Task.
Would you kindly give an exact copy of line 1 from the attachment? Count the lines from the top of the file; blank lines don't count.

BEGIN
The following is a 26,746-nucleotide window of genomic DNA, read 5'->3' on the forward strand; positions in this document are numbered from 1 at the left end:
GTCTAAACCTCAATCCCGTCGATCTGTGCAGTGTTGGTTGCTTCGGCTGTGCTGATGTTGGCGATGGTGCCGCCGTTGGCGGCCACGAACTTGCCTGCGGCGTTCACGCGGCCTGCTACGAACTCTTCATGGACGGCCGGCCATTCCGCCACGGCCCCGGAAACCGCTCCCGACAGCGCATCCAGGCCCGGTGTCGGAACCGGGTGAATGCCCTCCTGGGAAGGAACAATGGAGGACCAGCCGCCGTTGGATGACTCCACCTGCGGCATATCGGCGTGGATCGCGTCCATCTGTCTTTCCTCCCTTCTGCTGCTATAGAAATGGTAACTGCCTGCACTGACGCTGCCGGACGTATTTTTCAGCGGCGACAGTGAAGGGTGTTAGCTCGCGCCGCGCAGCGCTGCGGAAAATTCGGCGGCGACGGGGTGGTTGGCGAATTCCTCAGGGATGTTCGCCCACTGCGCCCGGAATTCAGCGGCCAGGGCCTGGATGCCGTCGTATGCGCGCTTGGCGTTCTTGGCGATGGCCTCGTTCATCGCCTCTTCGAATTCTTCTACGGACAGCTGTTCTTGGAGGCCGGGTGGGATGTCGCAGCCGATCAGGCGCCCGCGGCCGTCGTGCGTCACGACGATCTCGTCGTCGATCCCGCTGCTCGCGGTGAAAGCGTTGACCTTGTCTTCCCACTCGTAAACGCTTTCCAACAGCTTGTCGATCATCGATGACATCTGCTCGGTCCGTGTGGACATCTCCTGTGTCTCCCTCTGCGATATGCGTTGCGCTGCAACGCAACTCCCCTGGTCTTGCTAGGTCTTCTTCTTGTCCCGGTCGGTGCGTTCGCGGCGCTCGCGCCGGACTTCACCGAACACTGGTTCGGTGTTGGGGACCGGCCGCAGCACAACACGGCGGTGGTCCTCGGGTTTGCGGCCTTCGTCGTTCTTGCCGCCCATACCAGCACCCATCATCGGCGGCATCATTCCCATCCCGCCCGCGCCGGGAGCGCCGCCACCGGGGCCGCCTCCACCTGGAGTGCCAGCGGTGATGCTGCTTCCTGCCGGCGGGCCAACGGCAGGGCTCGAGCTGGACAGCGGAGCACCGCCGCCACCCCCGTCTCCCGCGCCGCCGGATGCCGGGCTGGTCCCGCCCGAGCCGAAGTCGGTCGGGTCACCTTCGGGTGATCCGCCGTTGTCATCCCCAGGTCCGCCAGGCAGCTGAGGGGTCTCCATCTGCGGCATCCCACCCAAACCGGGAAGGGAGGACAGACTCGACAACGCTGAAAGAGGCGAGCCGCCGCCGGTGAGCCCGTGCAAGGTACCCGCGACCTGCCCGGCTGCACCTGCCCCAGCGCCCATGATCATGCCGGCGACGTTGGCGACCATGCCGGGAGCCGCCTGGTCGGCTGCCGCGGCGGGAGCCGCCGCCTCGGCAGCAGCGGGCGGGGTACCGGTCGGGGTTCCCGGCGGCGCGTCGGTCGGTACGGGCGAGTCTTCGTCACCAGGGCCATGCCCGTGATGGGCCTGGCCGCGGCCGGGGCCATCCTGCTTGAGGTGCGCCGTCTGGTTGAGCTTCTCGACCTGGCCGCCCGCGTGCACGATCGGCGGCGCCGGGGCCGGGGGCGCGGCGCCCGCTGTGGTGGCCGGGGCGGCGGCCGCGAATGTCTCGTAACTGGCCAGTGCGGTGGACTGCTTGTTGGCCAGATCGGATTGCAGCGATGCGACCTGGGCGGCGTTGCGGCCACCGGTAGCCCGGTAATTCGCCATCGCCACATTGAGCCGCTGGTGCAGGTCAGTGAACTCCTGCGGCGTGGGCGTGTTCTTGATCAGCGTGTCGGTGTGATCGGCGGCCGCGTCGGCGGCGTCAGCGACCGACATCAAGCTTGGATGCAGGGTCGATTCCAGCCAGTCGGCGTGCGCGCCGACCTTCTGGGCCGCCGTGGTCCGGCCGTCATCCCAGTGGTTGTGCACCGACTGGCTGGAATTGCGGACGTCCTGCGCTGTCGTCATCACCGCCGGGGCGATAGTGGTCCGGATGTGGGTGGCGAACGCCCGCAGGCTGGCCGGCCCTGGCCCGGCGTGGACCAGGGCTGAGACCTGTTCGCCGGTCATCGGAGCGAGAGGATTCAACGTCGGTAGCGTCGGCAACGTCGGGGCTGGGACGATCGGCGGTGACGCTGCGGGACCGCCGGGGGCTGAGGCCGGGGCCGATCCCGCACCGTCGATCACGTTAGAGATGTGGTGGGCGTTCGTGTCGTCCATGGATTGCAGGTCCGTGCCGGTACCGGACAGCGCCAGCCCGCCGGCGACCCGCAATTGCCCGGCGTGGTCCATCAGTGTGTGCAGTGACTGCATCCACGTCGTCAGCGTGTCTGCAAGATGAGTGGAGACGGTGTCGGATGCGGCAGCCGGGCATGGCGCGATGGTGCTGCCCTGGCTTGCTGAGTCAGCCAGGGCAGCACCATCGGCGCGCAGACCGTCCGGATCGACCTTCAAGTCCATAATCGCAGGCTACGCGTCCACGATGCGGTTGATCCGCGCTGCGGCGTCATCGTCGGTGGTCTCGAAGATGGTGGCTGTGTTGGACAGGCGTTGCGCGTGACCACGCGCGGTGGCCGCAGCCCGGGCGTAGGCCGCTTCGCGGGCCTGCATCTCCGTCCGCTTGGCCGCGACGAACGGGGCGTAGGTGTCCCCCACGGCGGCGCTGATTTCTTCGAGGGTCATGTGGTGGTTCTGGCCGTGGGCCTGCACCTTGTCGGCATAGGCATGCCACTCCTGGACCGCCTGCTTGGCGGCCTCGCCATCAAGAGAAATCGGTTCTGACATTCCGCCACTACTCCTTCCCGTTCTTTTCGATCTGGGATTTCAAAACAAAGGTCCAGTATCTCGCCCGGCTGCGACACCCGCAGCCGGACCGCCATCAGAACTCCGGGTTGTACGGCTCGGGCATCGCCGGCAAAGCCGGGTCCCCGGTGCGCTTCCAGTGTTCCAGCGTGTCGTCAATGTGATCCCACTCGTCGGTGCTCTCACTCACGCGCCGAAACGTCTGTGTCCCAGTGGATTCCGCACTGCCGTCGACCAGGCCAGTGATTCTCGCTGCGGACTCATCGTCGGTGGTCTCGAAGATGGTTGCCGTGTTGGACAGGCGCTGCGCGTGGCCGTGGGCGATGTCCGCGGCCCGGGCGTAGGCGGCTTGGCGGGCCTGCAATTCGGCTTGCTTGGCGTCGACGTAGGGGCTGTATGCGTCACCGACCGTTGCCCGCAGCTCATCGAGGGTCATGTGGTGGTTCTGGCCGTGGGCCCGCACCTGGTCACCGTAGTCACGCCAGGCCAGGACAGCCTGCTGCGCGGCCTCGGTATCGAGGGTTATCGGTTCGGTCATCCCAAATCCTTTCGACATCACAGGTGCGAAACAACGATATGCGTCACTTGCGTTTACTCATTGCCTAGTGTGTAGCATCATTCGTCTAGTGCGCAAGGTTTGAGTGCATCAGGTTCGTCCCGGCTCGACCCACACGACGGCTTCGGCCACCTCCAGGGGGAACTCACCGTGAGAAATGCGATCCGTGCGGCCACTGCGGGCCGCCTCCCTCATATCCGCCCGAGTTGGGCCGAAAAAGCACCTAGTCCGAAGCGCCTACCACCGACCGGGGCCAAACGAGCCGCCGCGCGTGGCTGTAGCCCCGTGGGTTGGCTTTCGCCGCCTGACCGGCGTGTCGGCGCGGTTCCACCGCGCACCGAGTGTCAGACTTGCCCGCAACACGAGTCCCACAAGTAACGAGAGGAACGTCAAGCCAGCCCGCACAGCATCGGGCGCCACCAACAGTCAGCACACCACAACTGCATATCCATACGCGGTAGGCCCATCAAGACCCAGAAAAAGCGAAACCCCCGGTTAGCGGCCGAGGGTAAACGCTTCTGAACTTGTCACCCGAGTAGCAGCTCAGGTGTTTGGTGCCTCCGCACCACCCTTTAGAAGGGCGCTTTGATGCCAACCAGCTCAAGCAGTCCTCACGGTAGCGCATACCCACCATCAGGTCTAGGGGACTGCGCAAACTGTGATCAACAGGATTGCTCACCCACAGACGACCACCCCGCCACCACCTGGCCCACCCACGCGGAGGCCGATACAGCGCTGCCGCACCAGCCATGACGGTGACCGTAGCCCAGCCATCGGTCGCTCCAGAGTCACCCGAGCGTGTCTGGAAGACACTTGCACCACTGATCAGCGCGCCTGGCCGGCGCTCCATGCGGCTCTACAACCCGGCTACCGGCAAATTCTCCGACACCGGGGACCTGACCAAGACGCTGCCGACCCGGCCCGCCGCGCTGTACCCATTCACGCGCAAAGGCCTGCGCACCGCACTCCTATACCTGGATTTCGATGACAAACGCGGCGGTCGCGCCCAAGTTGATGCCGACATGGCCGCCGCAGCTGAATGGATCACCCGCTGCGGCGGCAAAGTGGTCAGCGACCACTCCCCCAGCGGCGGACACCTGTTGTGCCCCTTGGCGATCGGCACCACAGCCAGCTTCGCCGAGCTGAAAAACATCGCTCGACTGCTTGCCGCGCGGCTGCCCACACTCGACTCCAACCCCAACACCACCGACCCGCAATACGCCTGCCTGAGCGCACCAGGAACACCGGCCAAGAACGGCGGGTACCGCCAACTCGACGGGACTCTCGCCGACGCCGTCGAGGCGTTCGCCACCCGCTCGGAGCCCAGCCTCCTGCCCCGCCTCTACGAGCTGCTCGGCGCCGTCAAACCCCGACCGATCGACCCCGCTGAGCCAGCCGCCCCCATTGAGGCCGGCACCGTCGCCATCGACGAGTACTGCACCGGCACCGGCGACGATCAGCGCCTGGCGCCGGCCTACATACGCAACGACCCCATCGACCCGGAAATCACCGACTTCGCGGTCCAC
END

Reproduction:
The following is a 26,746-nucleotide window of genomic DNA, read 5'->3' on the forward strand; positions in this document are numbered from 1 at the left end: